Though Pachomius’ paradigm of monasticism is between Augustine’s and Antony’s with regard to social involvement, Pachomius certainly falls closer to Antony with respect to rigor. His personal fasts were notably extreme, making him seem both “awesome and sad” in comparison to other monastic leaders of his day. In general, however, the Pachomian monasteries tended to be less stringent in their strictures regarding fasting and penance than typical anchoritic practice, as the monks were expected to maintain the strength to do their work and remain active members of the community. Fasting was monitored, for the point was not to be the most relentless ascetic, but to be a healthy member of the monastic community. Scholar Richard Finn attributes the success of the Pachomian monastery to its organized government and the resulting formation of a single monastic economy.
Pachomius developed a more communal model of monasticism for two reasons. First, his primary encounter with Christianity was one of extreme hospitality. As a young man, he was said to be captured and imprisoned by Persian soldiers. While in the prison, Christians came and brought bread to him and his cellmates. This act of mercy profoundly impacted the young man, leading to his conversion and eventually to his belief that the monastic life demanded extreme Christian charity. Second, his foundation of the cenobite order had to do with his failure as a young abbot. Shortly after forming a group of anchoritic followers, he was forced to turn some away after discovering that they had a “carnal mind” inappropriate for the monastic life. The editor of the modern Pachomian Koinonia writes that “this unsuccessful attempt demonstrated that Pachomius was not called to be a spiritual father in the anchoritic sense, that is, through simple moral authority and personal influence.” He needed the rigor and order of a society, not merely the combined willpower of a handful of desert ascetics.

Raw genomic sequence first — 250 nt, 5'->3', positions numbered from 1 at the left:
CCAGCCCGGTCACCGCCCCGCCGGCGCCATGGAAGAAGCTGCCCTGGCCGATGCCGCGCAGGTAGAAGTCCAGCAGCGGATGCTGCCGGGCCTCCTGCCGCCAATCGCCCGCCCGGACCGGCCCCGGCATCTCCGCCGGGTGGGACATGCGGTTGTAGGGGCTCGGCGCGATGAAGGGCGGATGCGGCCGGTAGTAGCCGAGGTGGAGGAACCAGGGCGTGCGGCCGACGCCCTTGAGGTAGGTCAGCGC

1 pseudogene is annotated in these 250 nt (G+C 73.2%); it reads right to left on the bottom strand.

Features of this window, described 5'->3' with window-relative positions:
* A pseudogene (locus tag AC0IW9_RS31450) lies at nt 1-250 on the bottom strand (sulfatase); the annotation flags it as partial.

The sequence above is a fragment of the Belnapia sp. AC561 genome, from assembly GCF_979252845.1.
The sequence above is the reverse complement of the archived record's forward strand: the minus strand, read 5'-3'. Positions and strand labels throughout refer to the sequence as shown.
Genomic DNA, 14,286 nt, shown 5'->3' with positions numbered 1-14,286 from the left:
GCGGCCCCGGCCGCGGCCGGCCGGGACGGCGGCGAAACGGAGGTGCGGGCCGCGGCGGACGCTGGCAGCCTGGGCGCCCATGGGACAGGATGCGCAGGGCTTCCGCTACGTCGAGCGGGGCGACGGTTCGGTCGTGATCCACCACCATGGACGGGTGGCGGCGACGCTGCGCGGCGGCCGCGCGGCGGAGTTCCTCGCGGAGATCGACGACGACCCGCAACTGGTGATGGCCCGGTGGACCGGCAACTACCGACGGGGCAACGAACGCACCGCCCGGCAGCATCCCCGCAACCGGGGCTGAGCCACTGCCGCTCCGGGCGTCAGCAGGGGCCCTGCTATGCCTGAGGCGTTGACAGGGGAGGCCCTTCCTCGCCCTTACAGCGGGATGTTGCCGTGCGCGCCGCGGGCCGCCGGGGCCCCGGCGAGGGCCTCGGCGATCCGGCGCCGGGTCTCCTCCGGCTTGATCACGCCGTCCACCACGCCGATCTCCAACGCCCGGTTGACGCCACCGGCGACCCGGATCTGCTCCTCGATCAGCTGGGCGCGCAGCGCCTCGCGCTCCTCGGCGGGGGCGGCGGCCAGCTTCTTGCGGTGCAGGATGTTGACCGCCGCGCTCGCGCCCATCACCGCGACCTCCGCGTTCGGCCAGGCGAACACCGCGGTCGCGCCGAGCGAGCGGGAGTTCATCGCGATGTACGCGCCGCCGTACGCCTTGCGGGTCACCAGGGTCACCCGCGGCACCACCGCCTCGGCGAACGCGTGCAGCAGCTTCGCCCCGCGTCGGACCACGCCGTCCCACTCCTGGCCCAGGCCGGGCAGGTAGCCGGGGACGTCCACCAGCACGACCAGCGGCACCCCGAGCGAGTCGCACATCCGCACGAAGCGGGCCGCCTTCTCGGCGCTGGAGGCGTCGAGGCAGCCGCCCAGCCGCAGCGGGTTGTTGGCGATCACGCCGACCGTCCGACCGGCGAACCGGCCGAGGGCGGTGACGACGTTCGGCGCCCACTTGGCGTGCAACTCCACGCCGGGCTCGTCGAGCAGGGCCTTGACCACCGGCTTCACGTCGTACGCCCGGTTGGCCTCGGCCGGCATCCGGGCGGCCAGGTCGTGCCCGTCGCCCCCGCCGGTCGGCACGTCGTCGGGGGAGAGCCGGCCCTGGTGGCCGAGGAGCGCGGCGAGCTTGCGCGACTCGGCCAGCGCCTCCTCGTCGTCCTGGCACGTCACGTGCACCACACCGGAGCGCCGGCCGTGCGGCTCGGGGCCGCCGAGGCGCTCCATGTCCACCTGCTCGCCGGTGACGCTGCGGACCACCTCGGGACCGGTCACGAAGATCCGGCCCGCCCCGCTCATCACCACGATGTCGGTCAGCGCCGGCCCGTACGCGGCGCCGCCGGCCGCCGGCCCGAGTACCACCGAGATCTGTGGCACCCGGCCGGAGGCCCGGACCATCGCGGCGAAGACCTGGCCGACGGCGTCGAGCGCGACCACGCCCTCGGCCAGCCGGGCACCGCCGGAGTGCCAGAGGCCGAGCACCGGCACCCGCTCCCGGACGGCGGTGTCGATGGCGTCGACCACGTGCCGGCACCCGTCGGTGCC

This then raises the question of the human need for a structured society, as opposed to mere camaraderie. It is clear that each of these monastic traditions have varying degrees of internal organization, but what is the relationship between the monks and the society they left behind? Is the maintenance of ties to the outside world necessary, or does the monastic community replace the old society in its entirety? And is that a healthy option?